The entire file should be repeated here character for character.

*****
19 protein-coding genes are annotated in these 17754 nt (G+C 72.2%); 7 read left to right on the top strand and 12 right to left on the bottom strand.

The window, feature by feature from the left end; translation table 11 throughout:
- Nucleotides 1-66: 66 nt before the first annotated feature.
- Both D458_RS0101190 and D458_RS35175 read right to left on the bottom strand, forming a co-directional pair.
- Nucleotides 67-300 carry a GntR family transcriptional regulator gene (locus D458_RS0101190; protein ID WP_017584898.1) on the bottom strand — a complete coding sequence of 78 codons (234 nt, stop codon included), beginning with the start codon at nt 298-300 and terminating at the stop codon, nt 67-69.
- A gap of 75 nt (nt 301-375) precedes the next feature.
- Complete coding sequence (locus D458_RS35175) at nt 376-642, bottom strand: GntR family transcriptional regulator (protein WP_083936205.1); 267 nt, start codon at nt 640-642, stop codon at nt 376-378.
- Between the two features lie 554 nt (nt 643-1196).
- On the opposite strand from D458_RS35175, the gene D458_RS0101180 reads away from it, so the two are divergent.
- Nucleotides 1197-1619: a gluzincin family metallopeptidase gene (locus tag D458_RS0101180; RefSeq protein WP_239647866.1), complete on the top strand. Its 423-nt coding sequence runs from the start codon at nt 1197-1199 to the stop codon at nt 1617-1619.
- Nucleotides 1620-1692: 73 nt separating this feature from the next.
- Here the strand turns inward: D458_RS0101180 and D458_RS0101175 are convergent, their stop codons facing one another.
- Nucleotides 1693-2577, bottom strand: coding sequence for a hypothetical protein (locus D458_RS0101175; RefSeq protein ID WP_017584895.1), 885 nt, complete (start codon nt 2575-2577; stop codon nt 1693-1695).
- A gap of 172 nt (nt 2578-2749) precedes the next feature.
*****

19 protein-coding genes are annotated in these 17754 nt (G+C 72.2%); 7 read left to right on the top strand and 12 right to left on the bottom strand.

The window, feature by feature from the left end; translation table 11 throughout:
- Nucleotides 1-66: 66 nt before the first annotated feature.
- Both D458_RS0101190 and D458_RS35175 read right to left on the bottom strand, forming a co-directional pair.
- Nucleotides 67-300 carry a GntR family transcriptional regulator gene (locus D458_RS0101190; protein ID WP_017584898.1) on the bottom strand — a complete coding sequence of 78 codons (234 nt, stop codon included), beginning with the start codon at nt 298-300 and terminating at the stop codon, nt 67-69.
- A gap of 75 nt (nt 301-375) precedes the next feature.
- Complete coding sequence (locus D458_RS35175) at nt 376-642, bottom strand: GntR family transcriptional regulator (protein WP_083936205.1); 267 nt, start codon at nt 640-642, stop codon at nt 376-378.
- Between the two features lie 554 nt (nt 643-1196).
- On the opposite strand from D458_RS35175, the gene D458_RS0101180 reads away from it, so the two are divergent.
- Nucleotides 1197-1619: a gluzincin family metallopeptidase gene (locus tag D458_RS0101180; RefSeq protein WP_239647866.1), complete on the top strand. Its 423-nt coding sequence runs from the start codon at nt 1197-1199 to the stop codon at nt 1617-1619.
- Nucleotides 1620-1692: 73 nt separating this feature from the next.
- Here the strand turns inward: D458_RS0101180 and D458_RS0101175 are convergent, their stop codons facing one another.
- Nucleotides 1693-2577, bottom strand: coding sequence for a hypothetical protein (locus D458_RS0101175; RefSeq protein ID WP_017584895.1), 885 nt, complete (start codon nt 2575-2577; stop codon nt 1693-1695).
- A gap of 172 nt (nt 2578-2749) precedes the next feature.